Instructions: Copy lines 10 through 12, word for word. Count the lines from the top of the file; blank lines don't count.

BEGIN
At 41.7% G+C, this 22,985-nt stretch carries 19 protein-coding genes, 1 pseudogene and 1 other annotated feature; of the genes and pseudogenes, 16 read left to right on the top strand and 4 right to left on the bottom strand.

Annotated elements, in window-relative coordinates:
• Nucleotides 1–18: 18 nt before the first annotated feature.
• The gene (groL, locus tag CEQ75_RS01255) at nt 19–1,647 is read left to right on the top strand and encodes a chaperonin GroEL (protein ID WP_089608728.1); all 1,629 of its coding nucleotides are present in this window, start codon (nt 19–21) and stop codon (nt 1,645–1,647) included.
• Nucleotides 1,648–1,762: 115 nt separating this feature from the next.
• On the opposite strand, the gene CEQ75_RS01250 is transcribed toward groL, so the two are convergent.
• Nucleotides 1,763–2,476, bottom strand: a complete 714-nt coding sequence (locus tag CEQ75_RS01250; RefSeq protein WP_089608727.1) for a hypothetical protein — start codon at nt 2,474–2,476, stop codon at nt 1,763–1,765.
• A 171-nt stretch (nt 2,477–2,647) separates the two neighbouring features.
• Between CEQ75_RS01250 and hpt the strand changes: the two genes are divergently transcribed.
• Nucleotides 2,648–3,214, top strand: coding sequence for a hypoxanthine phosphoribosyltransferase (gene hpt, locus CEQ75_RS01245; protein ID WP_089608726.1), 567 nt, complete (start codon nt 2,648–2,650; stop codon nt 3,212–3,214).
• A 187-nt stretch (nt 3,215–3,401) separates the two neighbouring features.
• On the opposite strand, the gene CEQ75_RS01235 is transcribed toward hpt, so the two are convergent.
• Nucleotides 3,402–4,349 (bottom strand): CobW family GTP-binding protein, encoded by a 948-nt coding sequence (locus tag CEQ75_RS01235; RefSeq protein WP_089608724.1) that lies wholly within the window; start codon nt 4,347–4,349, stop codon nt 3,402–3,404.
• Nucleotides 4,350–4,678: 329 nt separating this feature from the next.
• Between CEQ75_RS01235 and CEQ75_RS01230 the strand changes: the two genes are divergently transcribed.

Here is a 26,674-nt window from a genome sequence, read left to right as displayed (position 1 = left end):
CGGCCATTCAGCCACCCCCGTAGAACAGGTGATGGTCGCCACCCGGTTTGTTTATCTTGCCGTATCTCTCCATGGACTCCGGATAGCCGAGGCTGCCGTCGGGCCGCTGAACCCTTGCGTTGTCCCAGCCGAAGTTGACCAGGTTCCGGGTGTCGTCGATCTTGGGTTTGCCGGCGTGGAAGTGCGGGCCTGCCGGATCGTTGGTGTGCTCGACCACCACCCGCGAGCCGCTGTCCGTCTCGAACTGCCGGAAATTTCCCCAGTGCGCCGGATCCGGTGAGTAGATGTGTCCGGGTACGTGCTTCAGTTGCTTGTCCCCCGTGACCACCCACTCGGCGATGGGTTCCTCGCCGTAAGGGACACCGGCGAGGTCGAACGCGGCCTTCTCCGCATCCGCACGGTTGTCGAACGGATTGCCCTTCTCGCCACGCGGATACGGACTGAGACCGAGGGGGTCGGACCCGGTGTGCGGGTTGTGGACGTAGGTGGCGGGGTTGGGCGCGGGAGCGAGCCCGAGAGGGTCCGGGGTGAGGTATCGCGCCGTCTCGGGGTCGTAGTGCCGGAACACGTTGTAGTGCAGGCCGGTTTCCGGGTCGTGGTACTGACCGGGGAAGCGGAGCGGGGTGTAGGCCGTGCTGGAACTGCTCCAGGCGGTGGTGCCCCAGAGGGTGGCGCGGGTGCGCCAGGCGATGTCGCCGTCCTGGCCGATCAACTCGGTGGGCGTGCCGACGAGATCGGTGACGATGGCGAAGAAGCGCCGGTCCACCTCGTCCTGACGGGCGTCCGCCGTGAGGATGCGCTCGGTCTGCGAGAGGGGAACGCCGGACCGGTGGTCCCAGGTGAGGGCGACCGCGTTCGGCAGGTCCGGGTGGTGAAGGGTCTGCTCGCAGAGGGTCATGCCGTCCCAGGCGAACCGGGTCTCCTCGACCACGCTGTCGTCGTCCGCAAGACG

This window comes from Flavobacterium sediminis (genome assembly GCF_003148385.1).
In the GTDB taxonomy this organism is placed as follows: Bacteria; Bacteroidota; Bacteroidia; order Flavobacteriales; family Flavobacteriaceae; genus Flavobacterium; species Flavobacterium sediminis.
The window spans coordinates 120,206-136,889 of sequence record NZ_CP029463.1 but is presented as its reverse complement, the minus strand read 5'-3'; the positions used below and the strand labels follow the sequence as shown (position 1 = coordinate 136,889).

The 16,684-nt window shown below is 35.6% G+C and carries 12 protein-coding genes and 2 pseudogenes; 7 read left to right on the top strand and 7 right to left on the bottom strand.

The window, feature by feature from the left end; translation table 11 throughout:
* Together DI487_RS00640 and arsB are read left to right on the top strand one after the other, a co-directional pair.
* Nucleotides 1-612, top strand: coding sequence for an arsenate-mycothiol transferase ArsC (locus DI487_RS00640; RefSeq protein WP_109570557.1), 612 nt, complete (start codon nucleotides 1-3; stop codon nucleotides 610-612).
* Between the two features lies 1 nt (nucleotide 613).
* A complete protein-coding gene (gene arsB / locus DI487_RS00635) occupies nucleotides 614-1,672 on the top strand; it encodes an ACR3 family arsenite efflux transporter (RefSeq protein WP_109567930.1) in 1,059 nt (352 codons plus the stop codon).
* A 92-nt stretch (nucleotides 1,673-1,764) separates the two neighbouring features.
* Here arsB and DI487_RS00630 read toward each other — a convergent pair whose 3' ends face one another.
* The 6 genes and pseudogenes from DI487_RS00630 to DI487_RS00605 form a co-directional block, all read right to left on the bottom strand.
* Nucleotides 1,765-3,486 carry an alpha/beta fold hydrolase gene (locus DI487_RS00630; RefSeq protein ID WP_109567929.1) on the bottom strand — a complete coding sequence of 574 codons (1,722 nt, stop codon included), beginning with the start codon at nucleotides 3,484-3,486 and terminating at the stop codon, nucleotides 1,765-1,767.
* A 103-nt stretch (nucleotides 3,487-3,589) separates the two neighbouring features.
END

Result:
• Nucleotides 2,648–3,214, top strand: coding sequence for a hypoxanthine phosphoribosyltransferase (gene hpt, locus CEQ75_RS01245; protein ID WP_089608726.1), 567 nt, complete (start codon nt 2,648–2,650; stop codon nt 3,212–3,214).
• A 187-nt stretch (nt 3,215–3,401) separates the two neighbouring features.
• On the opposite strand, the gene CEQ75_RS01235 is transcribed toward hpt, so the two are convergent.